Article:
Kelly Reichardt’s “Certain Women” presents a triptych of loneliness on the frontier

CertainWomen_1920x1080

Sure, it would have been nice to have a lavish Criterion Collection Blu-ray edition of Kelly Reichardt’s “Certain Women.” Multiple commentary tracks, behind the scenes footage, maybe even some animated storyboards for the sequence when the Rancher (Lily Gladstone) cleans out the barn.

But that’s not really the way Reichardt, who makes crisp, economical and devastating indie drams like “Wendy & Lucy” and “Old Joy,” rolls. No shot, no line of dialogue exists in her films without a purpose. So, it’s perhaps fitting that for “Certain Women,” which adapts three short stories by author Maile Meloy, the Criterion disc only has a triptych of short interviews with Reichardt, Meloy and producer Todd Haynes.

Continue reading

Advertisements

“Heal the Living” is a heart-tugging French drama about life and death

healtheliving_01-h_2016

How do you make a movie about a heart transplant and not make it a medical drama?

Katell Quillevere’s “Heal the Living,” out on Blu-ray from Kino Lorber, achieves this by giving equal weight to the donor and to the recipient as well as the doctors. The result is a humane triptych of a film which, although it lacks real suspense or drama, contains moments of stunning beauty and enveloping empathy.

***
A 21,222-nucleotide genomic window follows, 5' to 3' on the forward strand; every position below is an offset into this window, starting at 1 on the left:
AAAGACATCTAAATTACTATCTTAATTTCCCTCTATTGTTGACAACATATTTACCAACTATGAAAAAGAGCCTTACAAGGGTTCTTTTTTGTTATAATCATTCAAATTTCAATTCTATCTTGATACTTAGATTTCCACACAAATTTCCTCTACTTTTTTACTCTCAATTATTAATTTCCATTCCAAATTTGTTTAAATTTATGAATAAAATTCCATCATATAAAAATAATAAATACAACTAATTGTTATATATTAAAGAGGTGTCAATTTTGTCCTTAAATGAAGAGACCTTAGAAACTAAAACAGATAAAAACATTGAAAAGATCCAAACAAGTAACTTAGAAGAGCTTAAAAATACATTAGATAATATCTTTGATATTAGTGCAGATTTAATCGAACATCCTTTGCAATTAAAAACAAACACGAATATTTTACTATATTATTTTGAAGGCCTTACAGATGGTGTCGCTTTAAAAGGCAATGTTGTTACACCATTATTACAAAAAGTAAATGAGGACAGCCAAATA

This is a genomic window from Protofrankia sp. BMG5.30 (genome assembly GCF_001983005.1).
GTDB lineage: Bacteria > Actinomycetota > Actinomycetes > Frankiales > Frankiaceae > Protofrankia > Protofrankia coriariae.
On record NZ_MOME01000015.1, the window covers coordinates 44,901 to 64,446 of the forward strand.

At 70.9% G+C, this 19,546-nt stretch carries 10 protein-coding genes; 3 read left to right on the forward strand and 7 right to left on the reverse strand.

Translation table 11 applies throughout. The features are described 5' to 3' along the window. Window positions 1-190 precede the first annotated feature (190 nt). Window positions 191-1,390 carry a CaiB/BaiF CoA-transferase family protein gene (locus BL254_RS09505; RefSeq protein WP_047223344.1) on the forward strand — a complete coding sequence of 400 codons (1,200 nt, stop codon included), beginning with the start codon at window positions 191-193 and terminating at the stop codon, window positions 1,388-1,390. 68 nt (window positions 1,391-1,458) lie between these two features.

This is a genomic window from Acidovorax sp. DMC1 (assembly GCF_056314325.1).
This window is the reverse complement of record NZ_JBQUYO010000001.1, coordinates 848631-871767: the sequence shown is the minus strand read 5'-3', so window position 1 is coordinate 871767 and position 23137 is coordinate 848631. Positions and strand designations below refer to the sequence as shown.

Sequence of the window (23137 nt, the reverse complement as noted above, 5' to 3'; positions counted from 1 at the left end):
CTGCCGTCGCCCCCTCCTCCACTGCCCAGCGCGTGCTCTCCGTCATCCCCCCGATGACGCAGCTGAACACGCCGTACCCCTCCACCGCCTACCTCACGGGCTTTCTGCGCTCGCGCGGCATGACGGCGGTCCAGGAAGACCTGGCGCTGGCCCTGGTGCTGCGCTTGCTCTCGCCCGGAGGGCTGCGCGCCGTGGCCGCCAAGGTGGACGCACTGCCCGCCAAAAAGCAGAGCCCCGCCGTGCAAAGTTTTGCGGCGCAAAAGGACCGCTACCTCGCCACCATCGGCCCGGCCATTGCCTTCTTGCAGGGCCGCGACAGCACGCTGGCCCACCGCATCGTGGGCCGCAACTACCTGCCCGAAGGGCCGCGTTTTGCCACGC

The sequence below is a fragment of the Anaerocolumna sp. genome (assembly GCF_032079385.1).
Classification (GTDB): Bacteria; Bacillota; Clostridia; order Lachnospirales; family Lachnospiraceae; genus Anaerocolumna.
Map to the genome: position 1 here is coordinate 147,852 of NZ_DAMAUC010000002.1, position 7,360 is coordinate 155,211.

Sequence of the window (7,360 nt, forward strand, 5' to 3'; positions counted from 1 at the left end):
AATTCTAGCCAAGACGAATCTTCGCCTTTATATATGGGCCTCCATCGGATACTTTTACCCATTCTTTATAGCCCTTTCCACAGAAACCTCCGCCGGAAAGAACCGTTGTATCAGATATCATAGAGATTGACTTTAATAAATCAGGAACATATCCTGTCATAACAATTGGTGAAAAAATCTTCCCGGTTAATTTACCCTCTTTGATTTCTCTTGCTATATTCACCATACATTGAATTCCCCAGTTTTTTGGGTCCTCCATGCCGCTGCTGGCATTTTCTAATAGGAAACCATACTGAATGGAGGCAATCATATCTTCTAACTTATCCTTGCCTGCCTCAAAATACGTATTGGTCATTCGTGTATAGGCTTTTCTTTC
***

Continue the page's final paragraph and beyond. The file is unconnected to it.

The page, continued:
Continue reading

“Obit” is an entertaining film about journalists facing the ultimate deadline

obit-6

Those of us on social media know the feeling; that sense of dread when everybody in your feed is suddenly talking about a famous person you hadn’t thought of in a while. Go back far enough in your timeline and you see why.

A lot of us are amateur obituarists now, posting our remembrances and recollections in 140-character bites on Twitter or a little more on Facebook. That collective outpouring can be a fine and even necessary way to mourn – at least until the point when people in your feed start making inappropriate jokes. But the documentary “Obit,” now out on DVD from Kino Lorber, makes the case for leaving it to the pros.

Continue reading